The only thing noticed on this trip from St Louis to Cincinnati was the Cave in Rock in Illinois and the Mammoth Cave in Kentucky. Cave in Rock is a natural cavern under, or rather in, an immense rock, close beside the Ohio River. This cave is about 40 by 50 feet. The walls are nearly perpendicular and the floor nearly horizontal. The entrance is only about three feet high but when fairly in the cave it is large enough to accommodate 50 to 100 people with lodgings and is quite dry and comfortable.
Cave in Rock was once the home or headquarters of robbers under a daring chief who went by different names at different times and places. These robbers used to sally out and scour the country round for plunder. They also had a sign up "Whiskey Sold Here" and boats passing that way loaded with produce usually called in to try the quality of the whiskey at this romantic shanty. Having ascertained the nature of the cargo and the number of crew, the robbers would next consider whether it would pay them to take the cargo to New Orleans to sell. And, if so, the crew were murdered. Some of the robbers took the boat to New Orleans, disposed of the cargo and returned to the cave. This game was carried on for some years until the Governor of Louisiana offered a reward for the "head" of the leader of this band, when he was killed and his head taken to New Orleans by one of his own men.
Mammoth Cave is so well known that a description is almost superfluous. This cave is the largest known in the world. It has been followed in some of its "avenues" (as the passages are called), fully 20 miles from the entrance. There are fine hotels at the entrance and every accommodation for visitors. There are guides to conduct you to any part of the cave you may wish to visit. There are books giving a full description of this wonderful cave but no signs are allowed. If any survey has ever been done the plans are in the hands of the owner of the entrance. Should any accurate plans secured other entrances might be made which would destroy the monopoly enjoyed at present. There are two or three rivers in this cave which have been named in accordance with Mythological names for Pluto's dreary waters, Styx, Acheron etc.
Louisville and Cincinnati had improved very much between 1846 and 1853. They were both in a flourishing condition. Cincinnati had in 1853, 60,000 and Louisville 40,000. At Cincinnati I took passage on the Steamer Messenger No. 2 for Marietta and at 10 am. on the 27th. I landed at Marietta. I was somewhat disappointed at not meeting my particular friend Miss Vesta Allan for whom I had a great regard, but she had gone to live with a friend near Keokuk and I had passed the door of the place on 20th.without knowing she was there. Although there were no promises on either side still I am satisfied my kind regards for her were compensated by kindly feelings towards me. I had fondly hoped to see her and bid her a fond farewell but was disappointed.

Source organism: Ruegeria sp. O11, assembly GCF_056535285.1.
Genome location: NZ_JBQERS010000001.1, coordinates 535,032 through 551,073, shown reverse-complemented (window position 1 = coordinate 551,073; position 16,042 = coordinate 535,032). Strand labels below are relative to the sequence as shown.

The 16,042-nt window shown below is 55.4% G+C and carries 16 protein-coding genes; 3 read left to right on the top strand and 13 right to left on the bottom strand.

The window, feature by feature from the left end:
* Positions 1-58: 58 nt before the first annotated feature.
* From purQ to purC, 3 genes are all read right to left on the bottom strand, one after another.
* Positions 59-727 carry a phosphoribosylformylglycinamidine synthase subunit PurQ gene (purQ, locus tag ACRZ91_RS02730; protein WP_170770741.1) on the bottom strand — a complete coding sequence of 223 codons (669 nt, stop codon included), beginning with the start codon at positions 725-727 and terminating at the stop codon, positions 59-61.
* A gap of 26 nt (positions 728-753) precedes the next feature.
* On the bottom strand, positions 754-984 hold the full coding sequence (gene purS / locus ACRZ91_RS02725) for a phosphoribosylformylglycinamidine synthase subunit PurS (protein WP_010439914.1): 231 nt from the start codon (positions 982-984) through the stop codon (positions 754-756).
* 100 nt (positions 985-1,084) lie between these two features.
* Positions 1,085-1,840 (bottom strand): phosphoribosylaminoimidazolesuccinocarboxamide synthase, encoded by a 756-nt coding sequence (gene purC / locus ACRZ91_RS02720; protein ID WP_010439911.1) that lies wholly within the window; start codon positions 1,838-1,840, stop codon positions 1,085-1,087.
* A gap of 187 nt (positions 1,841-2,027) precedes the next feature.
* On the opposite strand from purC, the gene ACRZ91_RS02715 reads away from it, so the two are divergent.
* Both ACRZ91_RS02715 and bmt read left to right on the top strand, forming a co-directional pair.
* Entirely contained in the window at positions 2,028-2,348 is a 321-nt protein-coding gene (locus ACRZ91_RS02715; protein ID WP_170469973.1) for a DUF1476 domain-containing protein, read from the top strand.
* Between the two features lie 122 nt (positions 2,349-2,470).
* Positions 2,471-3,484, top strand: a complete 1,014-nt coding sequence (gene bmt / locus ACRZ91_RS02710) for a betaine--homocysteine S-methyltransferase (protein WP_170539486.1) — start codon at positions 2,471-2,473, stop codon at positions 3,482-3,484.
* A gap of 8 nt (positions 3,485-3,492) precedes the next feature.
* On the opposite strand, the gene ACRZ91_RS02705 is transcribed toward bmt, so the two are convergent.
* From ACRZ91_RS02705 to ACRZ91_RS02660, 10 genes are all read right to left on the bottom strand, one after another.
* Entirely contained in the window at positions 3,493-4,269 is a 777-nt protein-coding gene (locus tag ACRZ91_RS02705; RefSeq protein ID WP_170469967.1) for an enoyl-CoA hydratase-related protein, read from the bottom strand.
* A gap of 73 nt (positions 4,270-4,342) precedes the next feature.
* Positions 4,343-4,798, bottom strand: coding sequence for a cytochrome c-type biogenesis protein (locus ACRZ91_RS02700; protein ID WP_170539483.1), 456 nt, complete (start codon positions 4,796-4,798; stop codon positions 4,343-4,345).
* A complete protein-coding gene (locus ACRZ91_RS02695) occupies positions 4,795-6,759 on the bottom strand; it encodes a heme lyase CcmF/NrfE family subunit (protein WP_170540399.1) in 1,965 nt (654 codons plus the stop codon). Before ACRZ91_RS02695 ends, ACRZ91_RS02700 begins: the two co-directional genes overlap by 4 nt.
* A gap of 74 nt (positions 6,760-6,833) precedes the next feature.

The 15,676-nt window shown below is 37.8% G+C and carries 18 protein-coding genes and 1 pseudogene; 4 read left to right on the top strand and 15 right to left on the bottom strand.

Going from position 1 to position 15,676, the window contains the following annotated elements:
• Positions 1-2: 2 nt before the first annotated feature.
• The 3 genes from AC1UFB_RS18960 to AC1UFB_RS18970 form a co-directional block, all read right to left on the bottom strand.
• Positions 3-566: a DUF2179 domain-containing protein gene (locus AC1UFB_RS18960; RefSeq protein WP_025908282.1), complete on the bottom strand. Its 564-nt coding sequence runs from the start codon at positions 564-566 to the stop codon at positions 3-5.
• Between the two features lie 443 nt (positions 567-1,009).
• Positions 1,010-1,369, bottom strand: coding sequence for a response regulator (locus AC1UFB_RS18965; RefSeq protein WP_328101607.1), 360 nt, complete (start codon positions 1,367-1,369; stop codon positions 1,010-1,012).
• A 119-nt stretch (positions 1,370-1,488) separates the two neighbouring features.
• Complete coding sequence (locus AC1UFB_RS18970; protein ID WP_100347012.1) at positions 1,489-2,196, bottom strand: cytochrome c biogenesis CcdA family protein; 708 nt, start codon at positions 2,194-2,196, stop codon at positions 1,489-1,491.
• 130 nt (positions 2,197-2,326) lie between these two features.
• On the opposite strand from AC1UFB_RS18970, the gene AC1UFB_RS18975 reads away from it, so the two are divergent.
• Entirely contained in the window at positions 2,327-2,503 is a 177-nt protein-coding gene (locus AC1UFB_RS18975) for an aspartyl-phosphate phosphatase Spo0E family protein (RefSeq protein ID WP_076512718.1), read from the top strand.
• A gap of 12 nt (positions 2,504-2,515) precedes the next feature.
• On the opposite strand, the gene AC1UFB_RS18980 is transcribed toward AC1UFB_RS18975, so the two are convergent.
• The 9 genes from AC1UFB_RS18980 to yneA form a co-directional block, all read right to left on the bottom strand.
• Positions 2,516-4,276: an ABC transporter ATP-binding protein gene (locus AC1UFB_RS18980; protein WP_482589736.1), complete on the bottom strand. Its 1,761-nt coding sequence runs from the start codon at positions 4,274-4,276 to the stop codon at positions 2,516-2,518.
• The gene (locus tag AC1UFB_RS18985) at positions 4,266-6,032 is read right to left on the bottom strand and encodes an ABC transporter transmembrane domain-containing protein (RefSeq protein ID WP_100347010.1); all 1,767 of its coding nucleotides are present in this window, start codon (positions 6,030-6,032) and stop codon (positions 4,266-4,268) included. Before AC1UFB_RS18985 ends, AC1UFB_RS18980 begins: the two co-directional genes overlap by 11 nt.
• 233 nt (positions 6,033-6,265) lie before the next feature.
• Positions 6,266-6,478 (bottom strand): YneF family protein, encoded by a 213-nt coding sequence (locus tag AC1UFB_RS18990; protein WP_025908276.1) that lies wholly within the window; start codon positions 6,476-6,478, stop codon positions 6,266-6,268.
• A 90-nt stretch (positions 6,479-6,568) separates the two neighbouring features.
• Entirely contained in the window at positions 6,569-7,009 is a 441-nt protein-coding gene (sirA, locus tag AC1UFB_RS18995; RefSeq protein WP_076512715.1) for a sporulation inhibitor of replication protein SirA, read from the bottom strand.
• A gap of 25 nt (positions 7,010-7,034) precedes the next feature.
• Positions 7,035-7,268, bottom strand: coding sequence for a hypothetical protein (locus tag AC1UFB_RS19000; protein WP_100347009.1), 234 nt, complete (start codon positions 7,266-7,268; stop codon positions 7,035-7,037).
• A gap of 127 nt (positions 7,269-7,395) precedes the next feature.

From Marietta I walked to Harrietville 20 miles and then borrowed a horse to take me to Stafford. Marietta had made wonderful strides since I first saw it in 1844. It now contained about 25,000 inhabitants and was noted all over the country on account of the excellence of its schools and College. I have before spoken of the remains of an ancient civilisation observable at Marietta in the shape of a large mound of earth about 150 feet high and covering more than 2 acres of ground. Also old lines of fortifications and a covered way from the fort to the Muskingum River. The country at the back of Marietta and between there and Stafford was hilly and poor. It is known as Duck Creek Valley and although it contained large quantities of coal and kerosene but little use was made of either of them. The people of this region are about as ignorant as in any part of the Free States.
On Saturday the 30th April I reached my old home at Stafford, Monroe County, Ohio. I need not say there was joy in Stafford when they found me among them after a year's absence but my stay was to be of short duration. Almost every individual in Stafford begged me to remain with them and take charge of the school but my mind was made up to go to Australia.